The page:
The Moonwalk: It's a dance we have all seen before but, the first time you saw the move (most likely when Michael Jackson performed it on Motown 25) it blew you away. Plenty of people will tell you that it has been around for decades but that doesn't take away from how amazing it was. Terraforming Mars is the moonwalk of the board gaming world. Maybe we have seen this before but it doesn't diminish from how impressive it is. And even years after it's initial release, it still can catch you by surprise with how excellent it is.
Despite it's relative age, Terraforming Mars manages to stay atop both “Hot” lists and “All Time Favorite” lists. People will tell you it is a “Gamer's Game”with that touch of elitism/pride in their voice. We've all had that “I like to play board games.” conversation that is inevitably followed by the reply “Like Monopoly?” Playing Terraforming Mars means when you get that occasional “Like Catan?” reply, you can haughtily reply “No, like Terraforming Mars.”Also feeding into the Board Game Elite troupe is the playtime. I've had three player games go well beyond the three hour mark. Even a simple two-player affair (with explaining what we are doing on our turns because that is generally how we play games of this sort since it helps the other players grasp the concepts and strategies) have still clocked in past the 2 hour mark. Make no mistake, it is not a “filler,” it is a full fledged experience.
Terraforming Mars is a shining heavenly body with Board Game Groups and it is a hard-earned award. But, with that, has come a bit of backlash. Not unlike the fawning we see over what is the new “Hotness” week after week, arriving at a board game meet-up to see groups forming up only to play Terraforming Mars can be disorientating. Sometimes it seems like it is ALL anyone wants to play. But the simple truth is that it is rewarding watching your corporation grow, expand and the engine behind it produce every generation. Even putting down a city and marking with your color gives a meaningful “I made this” bit of satisfaction.
The theme is another subject for debate. In my opinion,smashing a freaking moon into the surface of Mars to raise the temperature is more rewarding than simply upping your production of radishes like you would in other, drier titles. Sure, the theme could be anything but completely bending an entire planet to your whims is a petty sweet gig and if that means I'm rooting for a bit of algae to take root, so be it.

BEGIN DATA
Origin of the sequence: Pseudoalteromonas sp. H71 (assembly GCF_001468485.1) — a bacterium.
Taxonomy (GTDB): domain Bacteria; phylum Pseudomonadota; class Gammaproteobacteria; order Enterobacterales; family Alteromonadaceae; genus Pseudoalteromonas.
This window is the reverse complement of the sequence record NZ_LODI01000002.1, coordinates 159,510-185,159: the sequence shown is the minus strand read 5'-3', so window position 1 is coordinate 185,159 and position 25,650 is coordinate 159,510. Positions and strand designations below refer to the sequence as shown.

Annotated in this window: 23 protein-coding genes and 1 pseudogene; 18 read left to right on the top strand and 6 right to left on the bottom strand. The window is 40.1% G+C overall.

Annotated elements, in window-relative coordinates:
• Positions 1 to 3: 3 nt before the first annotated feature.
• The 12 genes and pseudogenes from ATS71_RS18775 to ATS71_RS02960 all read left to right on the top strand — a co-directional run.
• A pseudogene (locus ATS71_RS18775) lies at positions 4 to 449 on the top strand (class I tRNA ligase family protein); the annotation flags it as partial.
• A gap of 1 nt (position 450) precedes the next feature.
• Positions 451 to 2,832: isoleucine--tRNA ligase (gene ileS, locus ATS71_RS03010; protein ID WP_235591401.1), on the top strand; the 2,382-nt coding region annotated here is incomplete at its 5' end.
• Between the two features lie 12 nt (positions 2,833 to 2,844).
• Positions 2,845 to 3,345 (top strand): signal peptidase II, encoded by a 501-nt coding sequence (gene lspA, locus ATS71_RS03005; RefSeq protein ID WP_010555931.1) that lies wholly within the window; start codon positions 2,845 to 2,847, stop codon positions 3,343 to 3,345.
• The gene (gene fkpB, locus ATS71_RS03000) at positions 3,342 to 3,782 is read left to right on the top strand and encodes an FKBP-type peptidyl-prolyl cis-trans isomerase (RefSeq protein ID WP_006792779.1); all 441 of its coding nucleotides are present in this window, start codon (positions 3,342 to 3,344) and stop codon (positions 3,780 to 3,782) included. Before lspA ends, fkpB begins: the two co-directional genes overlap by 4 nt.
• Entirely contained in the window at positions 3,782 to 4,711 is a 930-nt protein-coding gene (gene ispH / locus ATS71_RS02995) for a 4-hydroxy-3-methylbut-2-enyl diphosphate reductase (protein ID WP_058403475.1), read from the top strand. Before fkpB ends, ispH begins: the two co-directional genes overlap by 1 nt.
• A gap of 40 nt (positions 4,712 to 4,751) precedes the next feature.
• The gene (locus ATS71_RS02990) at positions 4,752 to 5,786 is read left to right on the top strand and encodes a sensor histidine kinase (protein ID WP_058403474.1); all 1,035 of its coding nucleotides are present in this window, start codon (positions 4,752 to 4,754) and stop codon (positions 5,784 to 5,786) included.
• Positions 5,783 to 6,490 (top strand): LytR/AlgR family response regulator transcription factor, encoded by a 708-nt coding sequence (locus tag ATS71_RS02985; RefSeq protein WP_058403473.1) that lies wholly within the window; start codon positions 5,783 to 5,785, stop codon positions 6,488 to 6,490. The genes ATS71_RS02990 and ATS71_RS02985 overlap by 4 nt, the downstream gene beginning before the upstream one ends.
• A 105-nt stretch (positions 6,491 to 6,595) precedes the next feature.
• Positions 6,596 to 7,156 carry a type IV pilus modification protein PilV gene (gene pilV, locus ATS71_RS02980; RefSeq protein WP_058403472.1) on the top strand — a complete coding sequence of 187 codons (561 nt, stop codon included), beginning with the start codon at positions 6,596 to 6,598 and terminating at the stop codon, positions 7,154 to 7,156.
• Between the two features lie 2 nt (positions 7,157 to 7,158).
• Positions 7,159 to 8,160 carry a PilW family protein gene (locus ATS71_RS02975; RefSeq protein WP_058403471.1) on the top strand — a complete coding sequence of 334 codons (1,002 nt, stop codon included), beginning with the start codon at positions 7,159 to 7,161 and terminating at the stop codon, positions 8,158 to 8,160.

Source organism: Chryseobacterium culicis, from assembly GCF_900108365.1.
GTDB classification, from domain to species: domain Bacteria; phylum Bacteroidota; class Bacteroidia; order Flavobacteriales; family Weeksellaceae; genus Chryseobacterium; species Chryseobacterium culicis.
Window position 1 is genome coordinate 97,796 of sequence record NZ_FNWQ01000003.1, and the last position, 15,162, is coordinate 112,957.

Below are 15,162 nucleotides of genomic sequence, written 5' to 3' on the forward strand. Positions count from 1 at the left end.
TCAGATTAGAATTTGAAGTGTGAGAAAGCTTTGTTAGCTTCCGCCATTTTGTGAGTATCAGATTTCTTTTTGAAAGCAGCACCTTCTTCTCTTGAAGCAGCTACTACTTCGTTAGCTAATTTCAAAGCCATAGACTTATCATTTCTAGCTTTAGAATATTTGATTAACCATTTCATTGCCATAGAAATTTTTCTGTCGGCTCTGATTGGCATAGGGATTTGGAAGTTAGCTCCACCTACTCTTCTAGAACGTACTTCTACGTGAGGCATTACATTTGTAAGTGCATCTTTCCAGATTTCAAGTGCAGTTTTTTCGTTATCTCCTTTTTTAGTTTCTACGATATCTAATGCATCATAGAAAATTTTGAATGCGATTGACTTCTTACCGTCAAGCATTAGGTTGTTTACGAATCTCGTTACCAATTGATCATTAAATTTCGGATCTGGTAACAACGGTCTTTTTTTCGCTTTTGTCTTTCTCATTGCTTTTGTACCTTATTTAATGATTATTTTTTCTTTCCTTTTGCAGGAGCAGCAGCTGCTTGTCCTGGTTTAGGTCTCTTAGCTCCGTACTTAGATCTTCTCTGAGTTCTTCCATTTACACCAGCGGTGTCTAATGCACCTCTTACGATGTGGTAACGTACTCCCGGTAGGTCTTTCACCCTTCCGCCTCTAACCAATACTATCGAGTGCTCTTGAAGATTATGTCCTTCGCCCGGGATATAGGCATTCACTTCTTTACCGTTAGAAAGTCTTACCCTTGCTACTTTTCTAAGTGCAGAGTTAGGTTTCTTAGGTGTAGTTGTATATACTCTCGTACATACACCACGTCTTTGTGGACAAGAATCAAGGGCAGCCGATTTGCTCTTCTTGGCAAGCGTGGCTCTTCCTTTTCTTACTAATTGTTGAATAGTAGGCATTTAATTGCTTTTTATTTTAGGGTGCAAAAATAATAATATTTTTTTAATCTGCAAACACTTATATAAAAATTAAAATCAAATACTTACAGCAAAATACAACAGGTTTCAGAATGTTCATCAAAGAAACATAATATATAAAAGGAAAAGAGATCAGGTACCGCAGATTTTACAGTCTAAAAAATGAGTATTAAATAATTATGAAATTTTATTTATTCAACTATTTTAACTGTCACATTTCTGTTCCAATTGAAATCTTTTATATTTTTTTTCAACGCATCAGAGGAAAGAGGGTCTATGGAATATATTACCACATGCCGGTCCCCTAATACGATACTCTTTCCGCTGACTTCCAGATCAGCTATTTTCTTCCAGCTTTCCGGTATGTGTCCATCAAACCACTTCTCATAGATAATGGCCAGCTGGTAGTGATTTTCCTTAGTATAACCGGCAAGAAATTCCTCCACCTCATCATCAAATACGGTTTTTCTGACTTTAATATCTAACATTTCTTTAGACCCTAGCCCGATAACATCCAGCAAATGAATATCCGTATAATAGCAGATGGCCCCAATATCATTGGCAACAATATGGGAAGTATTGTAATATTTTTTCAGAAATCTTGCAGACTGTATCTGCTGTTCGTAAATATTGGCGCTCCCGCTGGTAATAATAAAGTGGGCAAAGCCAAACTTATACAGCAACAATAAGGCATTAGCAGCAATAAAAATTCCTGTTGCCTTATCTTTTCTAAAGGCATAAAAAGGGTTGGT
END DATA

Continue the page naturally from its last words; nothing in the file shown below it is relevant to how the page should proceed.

Much like an “ear worm:” A song that gets in your head and you just can't get it out, (Do you like Piña Coladas? And getting caught in the rain?), Terraforming Mars is a mind worm. It lodges itself in your mind and doesn't want to come out. And, why it might not be your favorite song, you can't deny how freaking catchy it is. Bits of strategy and possible card combos will come into your mind unbidden, even days after playing it.
Terraforming Mars also allows you to ramp up your experience. The first few plays they suggest using the starting corporations: Tons of free cards, a decent pile of credits and no asymmetrical powers. I agree with this...for the most part. One thing this does not teach you, since you get to keep all of your starting cards, is that having a specific focus can greatly improve your scores. But that feeds into the Mind Worm moniker, just when you think “I've got this” another layer is revealed. Drafting the asymmetrical corporation cards gives you much more to build around. Throw in the advanced project cards that they also suggest you remove from the first few plays and things really get humming.
Plenty of games will reward you for having the most money or the highest production at end game. But TM has you “buying” achievements and awards. Spending in-game credits that you could be using to fuel your engine to unlock rewards that might earn you victory points is an exciting process. Especially since there are a limited number of them available and buying one can remove others from play.
Let's talk about the much maligned (and rightfully so) player boards. Even after a single game, it is obvious that it should should have included double thick cardboard with recessed slots so the cubes won't move. Still, you can just grab a dot of blue tack and stop the cubes from sliding around on your board. Or you can laminate the player boards and use a marker (Gasp, it's almost a pen and paper solution). Or you can spend half the MSRP of the entire game to purchase something from the plethora of upgraded, after-market player boards that are available (Can you tell how tempted I am to do this from that sentence?).
If you like Pina Coladas and Moonwalking Mars...Terraforming Mars is a mixture of Euro brilliance, substantial player interaction and an undeniable catchiness.
A review copy of this release was provided by the publisher. Therewillbe.games would like to thank them for their support.